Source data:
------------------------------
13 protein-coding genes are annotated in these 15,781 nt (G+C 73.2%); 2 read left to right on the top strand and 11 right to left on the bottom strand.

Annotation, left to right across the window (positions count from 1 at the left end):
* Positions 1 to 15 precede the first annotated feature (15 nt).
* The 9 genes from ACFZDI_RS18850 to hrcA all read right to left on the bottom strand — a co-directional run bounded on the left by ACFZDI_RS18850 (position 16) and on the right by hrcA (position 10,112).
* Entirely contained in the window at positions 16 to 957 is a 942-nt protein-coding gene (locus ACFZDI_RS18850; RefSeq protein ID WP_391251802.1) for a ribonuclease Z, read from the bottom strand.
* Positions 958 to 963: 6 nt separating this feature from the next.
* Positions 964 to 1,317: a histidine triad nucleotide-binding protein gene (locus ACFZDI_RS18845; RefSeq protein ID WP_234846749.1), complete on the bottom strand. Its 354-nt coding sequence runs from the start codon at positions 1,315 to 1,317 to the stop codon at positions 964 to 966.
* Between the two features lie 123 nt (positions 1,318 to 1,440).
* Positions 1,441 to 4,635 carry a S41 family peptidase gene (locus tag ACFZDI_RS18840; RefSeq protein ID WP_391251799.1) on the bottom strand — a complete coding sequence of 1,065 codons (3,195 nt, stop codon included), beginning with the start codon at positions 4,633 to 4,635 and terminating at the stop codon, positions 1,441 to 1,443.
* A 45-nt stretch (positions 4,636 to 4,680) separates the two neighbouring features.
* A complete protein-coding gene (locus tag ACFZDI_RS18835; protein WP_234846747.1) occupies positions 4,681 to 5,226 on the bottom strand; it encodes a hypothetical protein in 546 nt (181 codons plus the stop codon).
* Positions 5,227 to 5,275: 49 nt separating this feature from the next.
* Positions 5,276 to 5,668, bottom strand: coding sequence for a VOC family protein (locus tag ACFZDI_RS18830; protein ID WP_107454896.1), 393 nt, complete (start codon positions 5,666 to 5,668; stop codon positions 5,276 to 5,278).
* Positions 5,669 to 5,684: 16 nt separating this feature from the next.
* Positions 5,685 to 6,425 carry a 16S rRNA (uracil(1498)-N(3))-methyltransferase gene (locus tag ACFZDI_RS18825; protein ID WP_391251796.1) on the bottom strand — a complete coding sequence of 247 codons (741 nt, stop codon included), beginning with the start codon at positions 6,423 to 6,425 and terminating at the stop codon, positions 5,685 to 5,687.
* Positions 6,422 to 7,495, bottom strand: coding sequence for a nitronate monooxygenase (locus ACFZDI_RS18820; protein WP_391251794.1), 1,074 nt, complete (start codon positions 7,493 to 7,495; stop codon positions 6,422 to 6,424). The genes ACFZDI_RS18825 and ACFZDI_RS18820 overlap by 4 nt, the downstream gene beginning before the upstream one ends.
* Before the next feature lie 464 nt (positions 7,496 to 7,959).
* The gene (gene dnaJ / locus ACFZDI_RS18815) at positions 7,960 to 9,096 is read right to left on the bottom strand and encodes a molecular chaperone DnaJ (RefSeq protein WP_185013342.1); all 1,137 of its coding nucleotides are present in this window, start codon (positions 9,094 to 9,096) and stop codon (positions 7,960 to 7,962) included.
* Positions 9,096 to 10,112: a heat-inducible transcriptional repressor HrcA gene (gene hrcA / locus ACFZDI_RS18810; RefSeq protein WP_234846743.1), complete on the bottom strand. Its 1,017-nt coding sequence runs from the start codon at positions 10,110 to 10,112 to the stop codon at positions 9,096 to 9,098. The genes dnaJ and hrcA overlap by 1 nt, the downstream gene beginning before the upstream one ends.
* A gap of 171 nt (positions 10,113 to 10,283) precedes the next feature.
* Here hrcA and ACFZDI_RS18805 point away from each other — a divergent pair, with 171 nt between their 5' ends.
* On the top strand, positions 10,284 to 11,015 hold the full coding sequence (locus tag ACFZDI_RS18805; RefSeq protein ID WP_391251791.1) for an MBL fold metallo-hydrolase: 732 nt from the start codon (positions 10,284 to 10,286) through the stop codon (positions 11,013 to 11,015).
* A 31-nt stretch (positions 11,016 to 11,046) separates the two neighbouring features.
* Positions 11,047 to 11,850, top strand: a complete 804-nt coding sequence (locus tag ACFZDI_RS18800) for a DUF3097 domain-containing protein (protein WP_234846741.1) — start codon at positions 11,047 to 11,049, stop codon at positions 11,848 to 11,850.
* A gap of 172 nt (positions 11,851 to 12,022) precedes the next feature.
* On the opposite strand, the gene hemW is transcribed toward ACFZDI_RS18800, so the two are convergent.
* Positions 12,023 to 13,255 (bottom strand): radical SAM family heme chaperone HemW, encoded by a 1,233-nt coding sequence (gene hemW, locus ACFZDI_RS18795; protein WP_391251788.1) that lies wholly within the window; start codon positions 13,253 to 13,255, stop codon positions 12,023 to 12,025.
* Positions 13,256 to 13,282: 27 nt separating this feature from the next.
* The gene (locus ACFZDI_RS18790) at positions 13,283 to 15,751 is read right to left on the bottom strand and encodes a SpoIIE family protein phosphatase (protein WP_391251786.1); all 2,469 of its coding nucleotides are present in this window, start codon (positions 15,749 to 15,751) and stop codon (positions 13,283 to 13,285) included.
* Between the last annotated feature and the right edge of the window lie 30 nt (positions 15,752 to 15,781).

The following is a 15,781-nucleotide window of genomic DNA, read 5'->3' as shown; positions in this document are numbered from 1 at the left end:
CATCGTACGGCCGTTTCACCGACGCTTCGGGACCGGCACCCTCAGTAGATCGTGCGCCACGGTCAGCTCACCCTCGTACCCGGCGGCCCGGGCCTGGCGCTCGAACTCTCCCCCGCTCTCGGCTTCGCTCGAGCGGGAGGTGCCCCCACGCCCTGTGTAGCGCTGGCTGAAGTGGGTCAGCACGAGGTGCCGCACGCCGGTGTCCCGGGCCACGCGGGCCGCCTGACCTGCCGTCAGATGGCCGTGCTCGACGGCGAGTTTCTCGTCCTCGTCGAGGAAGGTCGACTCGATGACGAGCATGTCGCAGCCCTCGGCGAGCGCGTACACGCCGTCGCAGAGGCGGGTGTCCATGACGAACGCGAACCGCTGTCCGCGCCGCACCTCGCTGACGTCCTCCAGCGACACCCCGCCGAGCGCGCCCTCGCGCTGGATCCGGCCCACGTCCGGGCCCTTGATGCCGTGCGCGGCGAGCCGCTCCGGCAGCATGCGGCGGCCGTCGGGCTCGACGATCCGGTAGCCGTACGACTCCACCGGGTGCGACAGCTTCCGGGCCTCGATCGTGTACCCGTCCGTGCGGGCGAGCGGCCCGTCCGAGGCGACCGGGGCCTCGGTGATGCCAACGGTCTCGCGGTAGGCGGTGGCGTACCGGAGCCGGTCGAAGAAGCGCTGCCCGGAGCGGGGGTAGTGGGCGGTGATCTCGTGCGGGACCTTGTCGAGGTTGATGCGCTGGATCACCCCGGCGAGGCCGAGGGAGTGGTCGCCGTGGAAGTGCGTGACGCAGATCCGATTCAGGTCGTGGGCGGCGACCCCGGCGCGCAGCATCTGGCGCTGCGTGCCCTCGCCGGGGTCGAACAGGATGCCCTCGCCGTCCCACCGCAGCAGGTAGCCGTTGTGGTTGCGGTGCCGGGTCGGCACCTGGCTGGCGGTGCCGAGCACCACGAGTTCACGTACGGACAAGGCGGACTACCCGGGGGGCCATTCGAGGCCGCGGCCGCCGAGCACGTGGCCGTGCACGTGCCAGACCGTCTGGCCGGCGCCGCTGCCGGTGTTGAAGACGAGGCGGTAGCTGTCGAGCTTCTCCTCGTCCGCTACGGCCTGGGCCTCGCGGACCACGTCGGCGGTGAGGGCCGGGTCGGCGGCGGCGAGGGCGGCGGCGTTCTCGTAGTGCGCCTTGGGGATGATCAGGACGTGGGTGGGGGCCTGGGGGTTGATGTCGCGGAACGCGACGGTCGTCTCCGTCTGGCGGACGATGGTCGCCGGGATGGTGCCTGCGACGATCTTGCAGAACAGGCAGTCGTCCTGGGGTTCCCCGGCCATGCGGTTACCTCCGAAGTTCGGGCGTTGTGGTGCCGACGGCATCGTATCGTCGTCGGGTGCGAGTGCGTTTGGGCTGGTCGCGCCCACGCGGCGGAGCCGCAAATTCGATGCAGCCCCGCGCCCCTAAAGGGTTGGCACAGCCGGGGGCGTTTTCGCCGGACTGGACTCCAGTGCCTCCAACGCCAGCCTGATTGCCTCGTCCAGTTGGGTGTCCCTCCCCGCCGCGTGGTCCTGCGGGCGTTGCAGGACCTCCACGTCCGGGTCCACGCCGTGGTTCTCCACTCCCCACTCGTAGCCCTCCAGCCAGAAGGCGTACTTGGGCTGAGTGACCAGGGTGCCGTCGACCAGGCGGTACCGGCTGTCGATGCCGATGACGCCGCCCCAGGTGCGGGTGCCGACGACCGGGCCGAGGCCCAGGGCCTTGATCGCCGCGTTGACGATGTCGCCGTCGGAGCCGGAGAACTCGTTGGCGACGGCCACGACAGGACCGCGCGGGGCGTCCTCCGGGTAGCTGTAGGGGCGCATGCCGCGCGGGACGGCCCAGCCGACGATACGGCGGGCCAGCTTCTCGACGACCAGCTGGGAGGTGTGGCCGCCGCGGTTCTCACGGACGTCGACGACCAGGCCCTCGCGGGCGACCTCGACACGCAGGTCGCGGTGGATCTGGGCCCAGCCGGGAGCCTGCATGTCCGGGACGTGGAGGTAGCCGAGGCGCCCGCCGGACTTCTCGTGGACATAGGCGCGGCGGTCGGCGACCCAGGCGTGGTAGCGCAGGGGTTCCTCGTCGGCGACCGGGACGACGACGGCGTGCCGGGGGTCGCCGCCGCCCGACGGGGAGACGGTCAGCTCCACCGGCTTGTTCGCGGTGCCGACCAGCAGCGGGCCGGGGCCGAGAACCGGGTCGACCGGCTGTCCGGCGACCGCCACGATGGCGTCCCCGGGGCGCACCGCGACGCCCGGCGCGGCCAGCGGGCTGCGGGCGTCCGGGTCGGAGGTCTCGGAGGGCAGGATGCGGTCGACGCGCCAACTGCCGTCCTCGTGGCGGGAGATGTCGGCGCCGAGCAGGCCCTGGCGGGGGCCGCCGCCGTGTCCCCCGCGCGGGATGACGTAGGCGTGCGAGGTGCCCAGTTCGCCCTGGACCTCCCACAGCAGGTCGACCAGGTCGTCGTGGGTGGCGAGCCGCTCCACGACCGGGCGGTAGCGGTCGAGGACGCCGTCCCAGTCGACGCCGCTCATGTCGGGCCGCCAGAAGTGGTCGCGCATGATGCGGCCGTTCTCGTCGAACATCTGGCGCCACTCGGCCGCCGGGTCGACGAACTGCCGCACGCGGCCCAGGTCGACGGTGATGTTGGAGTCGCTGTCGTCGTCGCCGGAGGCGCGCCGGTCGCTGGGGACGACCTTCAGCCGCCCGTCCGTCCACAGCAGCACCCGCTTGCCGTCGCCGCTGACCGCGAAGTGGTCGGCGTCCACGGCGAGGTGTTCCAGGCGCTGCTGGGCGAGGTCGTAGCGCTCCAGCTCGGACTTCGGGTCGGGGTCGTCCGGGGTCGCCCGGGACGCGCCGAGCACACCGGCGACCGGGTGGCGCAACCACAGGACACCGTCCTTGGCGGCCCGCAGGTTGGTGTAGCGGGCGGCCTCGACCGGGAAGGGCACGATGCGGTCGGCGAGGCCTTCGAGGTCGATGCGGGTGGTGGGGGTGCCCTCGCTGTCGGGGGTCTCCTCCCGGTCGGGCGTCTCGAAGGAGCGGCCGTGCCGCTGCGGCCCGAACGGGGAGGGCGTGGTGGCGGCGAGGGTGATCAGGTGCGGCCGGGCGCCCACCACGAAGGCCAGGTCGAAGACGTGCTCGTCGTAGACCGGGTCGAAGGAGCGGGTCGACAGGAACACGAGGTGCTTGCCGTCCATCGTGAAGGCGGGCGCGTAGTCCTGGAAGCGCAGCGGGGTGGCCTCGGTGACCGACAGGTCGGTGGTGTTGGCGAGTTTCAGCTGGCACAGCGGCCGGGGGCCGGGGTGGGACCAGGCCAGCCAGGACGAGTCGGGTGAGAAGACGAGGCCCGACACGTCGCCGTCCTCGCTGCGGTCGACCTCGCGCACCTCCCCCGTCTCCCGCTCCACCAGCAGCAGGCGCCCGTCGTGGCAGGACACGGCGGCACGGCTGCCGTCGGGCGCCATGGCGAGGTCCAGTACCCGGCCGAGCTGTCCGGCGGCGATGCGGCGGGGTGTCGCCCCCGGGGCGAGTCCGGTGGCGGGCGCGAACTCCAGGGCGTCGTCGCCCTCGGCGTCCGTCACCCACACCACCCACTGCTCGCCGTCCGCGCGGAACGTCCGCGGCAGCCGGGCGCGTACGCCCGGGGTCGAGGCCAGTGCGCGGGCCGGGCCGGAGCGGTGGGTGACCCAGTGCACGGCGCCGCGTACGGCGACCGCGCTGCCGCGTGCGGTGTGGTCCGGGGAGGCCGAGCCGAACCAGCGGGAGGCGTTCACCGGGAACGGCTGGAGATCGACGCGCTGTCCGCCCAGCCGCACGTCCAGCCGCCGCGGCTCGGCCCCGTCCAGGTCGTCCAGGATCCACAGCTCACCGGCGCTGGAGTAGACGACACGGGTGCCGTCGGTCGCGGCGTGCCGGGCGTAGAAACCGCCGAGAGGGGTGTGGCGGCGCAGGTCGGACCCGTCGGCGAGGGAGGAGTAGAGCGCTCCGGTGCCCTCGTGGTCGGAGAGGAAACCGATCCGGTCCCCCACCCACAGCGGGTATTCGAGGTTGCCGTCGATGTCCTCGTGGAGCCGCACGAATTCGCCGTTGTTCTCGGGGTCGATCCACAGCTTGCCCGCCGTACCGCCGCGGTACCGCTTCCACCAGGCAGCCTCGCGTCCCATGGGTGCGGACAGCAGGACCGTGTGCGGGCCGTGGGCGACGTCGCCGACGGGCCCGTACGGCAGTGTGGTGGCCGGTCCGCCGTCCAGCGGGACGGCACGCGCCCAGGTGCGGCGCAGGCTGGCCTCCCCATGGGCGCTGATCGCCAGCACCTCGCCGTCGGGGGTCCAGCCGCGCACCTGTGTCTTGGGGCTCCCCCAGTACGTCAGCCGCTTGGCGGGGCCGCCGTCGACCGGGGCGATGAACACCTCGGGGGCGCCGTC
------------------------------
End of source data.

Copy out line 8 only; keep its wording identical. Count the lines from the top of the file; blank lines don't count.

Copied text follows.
* Between the two features lie 123 nt (positions 1,318 to 1,440).